While I wait and wait for a fitting so we can finish the fully lined trousers, I bring you a few pictures of what we are up to now. We're heading back to the late eighteenth century, and these are shapes that I haven't cut for a few years now. That can be either good or bad- good because it allows a chance to fine tune the patternmaking process for these (which you won't find much of in books), good because I can improve on the past and every year brings a bit more knowledge and a more experienced approach, but it can be bad if you can't remember what you did 5 or 6 years ago.
I'm really happy with these- right from the mock-up stage, they felt right.

We were very productive this week- getting a suit jacket together for a fitting as well as a pair of breeches, a waistcoat, two coats and a half a period shirt made. I have another waistcoat, and a pair of breeches in the basket to start on Monday.

The photo on the left was what was on Susy's table on Thursday at 5 pm and this picture on the right is where she is at today ( Friday) at five. Still a way to go for a fitting but the fronts are looking good.
We are waiting for our designer to get back from the ballet where his show opens tomorrow. We will be adding trim to these costumes, and there is a big box of it in the other room just waiting to be pinned onto each costume. While we wait for him, we have done a baste up in the real fabric for these two coats, so hopefully we'll get them fit next week , then they can come apart to be trimmed as required.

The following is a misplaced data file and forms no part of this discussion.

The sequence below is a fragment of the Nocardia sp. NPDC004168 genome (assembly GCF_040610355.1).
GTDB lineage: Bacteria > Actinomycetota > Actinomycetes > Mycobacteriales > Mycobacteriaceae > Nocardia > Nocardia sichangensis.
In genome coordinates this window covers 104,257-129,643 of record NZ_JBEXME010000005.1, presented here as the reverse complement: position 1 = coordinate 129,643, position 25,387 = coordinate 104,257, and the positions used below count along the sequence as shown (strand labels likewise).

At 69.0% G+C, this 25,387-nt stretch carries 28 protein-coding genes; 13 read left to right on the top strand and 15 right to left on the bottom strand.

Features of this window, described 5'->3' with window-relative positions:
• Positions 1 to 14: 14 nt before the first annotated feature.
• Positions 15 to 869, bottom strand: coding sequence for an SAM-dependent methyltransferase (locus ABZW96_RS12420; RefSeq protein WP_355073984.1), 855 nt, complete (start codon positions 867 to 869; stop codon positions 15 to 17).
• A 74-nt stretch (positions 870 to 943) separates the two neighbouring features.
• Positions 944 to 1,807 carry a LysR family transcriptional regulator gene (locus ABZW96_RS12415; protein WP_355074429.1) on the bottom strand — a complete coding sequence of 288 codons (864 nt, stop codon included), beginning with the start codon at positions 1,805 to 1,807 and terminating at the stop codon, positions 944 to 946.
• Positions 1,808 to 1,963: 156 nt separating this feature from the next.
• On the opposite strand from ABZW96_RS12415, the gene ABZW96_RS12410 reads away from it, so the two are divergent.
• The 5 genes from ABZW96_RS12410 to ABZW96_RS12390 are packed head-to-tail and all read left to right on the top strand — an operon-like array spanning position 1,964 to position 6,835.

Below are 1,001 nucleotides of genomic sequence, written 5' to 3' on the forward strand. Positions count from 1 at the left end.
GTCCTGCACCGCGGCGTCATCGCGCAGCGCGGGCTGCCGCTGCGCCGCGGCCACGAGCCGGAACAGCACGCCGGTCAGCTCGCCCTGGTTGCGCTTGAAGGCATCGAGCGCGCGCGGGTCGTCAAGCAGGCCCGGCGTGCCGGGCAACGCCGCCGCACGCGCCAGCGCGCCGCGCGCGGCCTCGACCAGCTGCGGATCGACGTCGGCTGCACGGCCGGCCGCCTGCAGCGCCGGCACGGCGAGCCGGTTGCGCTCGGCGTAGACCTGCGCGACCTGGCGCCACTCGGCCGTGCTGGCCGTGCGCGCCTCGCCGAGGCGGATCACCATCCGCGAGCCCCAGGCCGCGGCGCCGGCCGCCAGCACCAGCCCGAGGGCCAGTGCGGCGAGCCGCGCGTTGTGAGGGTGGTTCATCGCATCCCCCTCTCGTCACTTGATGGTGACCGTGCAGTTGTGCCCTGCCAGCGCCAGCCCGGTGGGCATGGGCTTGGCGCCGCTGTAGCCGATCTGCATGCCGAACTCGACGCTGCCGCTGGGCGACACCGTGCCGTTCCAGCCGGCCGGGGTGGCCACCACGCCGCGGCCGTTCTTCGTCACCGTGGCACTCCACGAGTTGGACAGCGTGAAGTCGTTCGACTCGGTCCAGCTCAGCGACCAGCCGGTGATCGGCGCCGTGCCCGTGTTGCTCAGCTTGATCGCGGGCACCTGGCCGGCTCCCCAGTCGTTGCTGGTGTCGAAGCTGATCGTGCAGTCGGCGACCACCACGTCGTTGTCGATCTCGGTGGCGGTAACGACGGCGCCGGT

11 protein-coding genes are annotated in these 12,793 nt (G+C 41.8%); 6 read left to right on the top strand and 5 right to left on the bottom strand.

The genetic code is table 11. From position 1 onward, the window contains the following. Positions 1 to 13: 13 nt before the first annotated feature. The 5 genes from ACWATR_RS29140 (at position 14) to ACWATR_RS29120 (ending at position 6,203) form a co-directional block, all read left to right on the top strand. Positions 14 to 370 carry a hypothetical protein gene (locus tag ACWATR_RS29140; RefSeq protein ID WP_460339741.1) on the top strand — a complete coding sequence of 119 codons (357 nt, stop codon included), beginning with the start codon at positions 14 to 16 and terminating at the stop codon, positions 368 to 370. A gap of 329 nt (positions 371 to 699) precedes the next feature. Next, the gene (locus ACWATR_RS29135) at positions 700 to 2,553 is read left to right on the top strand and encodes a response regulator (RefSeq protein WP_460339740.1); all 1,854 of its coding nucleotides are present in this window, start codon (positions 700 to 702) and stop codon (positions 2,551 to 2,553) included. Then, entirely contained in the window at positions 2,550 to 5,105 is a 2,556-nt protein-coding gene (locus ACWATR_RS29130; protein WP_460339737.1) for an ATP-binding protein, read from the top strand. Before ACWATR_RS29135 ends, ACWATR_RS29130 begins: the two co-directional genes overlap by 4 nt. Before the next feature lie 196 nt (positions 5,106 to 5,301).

This is a coat that Silvia was working on, and finished basting together this morning. She put the waistcoat together today and again we wait for fittings.
This is a very romantic looking period of design, and everyone that I have fit in these designs is very pleased so it makes for a good mood all round.

Sunday, June 13, 2010

trouser lining

I've been away on a one week lay off- but before I left I took some pictures of a pair of trousers in progress which were going to be fully lined both front and back.

The reason I am doing this is to give the thin papery fabric a bit more heft. I also do it with cream or other pale coloured fabrics to mask the show through of pockets and to eliminate any obvious visual difference if just the fronts were lined. It also gives a better feel of the 1940's if the fabric looks like it is heavier than this one is.

This will be a serged in lining technique rather than a dropped in lining.